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Posts Tagged ‘US property’

Hedgie beats GIC in court case

In GIC on 11/08/2011 at 6:51 am

Paulson & Co, the US hedge fund, has won a US court victory against GIC over control of a group of luxury hotels that brings it closer to making potential windfall profits.

GIC has been trying to win control of the hotels from a group led by Paulson & Co since early this year. These hotels were originally part of the holdings of troubled Morgan Stanley real estate funds –

The FT reports, In a little noticed judgment at the end of June, the court extended for another four months the Paulson group’s exclusive rights to file a bankruptcy plan.

GIC had argued that the Paulson group would manipulate the bankruptcy process for its own gain. According to court documents, GIC said the Paulson group was delaying resolution to enable it to “bet on a significant upswing in the commercial real estate market”.

Note SWFs are reluctant to court the publicity that goes with litigation.

Note this hedgie made billions buying BoA when Temask was selling its “30-yr” investment.

GIC NY Loss: US$100m more?

In GIC, Property on 27/01/2010 at 7:59 am

According to a NYT article, GIC may have invested US$100m more than our MSM reported.

“The Government of Singapore Investment Corporation, which made a $575 million secondary loan, and invested as much as $200 million in equity [note  ST etc report this as US$100m: 100% less], stands to lose all of that.”

But to be fair to GIC, in the immortal words of the character Chuck (played by Steve McQueen) in the Magnificent 7, “It seemed a good idea at the time”, when the seven cowboys realised they were up against an army of Mexican bandits.

“At the time, it looked like a sound investment,” said Clark McKinley, a spokesman for Calpers, the giant California public employees’ pension fund, which bought a $500 million stake in the property. “When the market tanked, we got caught.”

‘”Many of the other companies, banks, countries and pension funds — including the government of Singapore, the Church of England, the Manhattan real estate concern SL Green, and Fortress Investment Groups — that invested billions of dollars in the 2006 deal stand to lose their entire stake.”

‘This month, several of the secondary lenders sent letters to Tishman Speyer and BlackRock threatening foreclosure because of the default. The partners tried unsuccessfully to craft a new deal that would have involved them putting up “several hundred million dollars,” in return for restructuring the loans, according to one real estate executive briefed on the negotiations.”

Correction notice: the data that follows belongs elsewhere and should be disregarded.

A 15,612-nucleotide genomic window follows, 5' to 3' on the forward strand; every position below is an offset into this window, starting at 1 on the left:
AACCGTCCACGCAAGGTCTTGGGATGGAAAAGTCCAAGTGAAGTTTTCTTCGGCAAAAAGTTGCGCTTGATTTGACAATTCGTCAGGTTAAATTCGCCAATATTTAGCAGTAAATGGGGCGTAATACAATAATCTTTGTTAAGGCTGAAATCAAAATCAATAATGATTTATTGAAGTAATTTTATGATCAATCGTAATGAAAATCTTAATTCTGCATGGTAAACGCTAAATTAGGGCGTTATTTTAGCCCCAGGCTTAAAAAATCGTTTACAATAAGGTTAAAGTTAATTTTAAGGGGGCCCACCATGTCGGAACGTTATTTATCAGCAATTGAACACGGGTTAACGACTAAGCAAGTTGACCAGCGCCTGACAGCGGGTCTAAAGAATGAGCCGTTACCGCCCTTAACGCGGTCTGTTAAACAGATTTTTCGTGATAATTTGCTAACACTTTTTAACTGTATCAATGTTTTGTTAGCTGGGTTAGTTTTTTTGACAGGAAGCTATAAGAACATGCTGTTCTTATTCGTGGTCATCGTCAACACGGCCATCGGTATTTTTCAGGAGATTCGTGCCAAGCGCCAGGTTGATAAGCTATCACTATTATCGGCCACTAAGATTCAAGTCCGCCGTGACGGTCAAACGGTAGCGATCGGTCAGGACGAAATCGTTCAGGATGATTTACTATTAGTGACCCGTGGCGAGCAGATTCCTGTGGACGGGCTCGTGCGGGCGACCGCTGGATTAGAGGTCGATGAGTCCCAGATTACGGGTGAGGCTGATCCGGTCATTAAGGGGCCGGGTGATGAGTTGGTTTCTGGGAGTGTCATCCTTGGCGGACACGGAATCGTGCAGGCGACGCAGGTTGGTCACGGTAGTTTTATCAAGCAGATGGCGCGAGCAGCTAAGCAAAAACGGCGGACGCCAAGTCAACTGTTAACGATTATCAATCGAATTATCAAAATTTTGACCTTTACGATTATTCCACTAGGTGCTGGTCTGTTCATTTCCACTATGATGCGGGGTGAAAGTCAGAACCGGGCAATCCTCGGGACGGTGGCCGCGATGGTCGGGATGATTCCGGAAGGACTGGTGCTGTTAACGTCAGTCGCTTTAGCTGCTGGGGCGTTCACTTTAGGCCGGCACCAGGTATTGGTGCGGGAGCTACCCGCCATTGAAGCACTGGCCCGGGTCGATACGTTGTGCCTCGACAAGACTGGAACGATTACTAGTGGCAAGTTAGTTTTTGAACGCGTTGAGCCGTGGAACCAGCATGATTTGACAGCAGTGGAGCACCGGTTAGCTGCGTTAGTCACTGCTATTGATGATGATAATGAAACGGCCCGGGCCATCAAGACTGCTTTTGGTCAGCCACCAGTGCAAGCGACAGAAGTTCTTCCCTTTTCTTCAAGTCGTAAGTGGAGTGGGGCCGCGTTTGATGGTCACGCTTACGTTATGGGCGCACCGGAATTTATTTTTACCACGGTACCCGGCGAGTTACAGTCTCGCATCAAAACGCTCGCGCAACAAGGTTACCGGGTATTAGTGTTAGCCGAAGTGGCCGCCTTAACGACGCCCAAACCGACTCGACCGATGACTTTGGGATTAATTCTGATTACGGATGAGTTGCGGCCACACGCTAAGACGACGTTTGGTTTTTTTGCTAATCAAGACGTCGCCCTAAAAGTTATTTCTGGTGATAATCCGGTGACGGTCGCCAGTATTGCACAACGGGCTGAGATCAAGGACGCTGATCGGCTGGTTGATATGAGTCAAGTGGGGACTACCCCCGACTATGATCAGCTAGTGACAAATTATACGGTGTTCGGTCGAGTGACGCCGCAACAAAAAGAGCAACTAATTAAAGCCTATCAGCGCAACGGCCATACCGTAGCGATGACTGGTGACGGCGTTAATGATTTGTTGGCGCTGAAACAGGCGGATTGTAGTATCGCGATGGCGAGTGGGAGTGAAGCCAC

Note GIC is one of the secondary lenders but it is not yet known if it was one the u/m poker players.

“The secondary lenders, he said, had “overplayed their hand” in the hope that they would get back some of their investment. Instead of being forced into bankruptcy, Tishman Speyer and BlackRock will walk away sometime after a new manager is in place.

‘This month, several of the secondary lenders sent letters to Tishman Speyer and BlackRock threatening foreclosure because of the default. The partners tried unsuccessfully to craft a new deal that would have involved them putting up “several hundred million dollars,” in return for restructuring the loans, according to one real estate executive briefed on the negotiations.”

Full article. Click graphic to see where exactly GIC put its $.

GIC’s US$675m loss juz be the beginning?

In GIC on 24/01/2010 at 7:17 am

What should concern S’poreans more than GIC’s US$675m loss from “its investment in Manhattan’s largest residential enclave” is that GIC is a big investor in US property, spending billions of dollars over the years (sorry can’t insert links on examples: they all break) though to be fair to it in 2006 it said it was diversifying into Brazil, India and China.

“Anybody who bought property in the last six years has their equity pretty well washed out,” said Ray Torto, chief economist at CB Richard Ellis, a real estate firm. “People are looking back on that period as the peak of the madness, the bubble. The expectation was that there was always someone who would pay a higher price after you,” part of  an article about the promoter of the investment that lost GIC about US$675 million.

“Instead of rents and values rising unchecked, the value of commercial office buildings in the United States has dropped 43 percent, on average, since November 2007, according to economists’ estimates. If unemployment continues to rise, an ugly situation could turn nightmarish,” it continues.

As to the promoter,

“Tishman Speyer, which has no corporate debt, earns fees for developing and operating the buildings but usually puts little of its own money into a deal … In the $5.4 billion Stuyvesant Town deal, for instance, BlackRock and Tishman Speyer invested only $112 million each of their own money, which they have written off … Tishman Speyer took $18 million a year in fees; company executives say they began waiving the fees in fall 2008.”

Update 25/1/10

Complex Is Turned Over to Creditors

Question is whether GIC is one of the creditors? Trying to find out.

Update 26/1/10

It is confirmed that it is likely not to get anything back.

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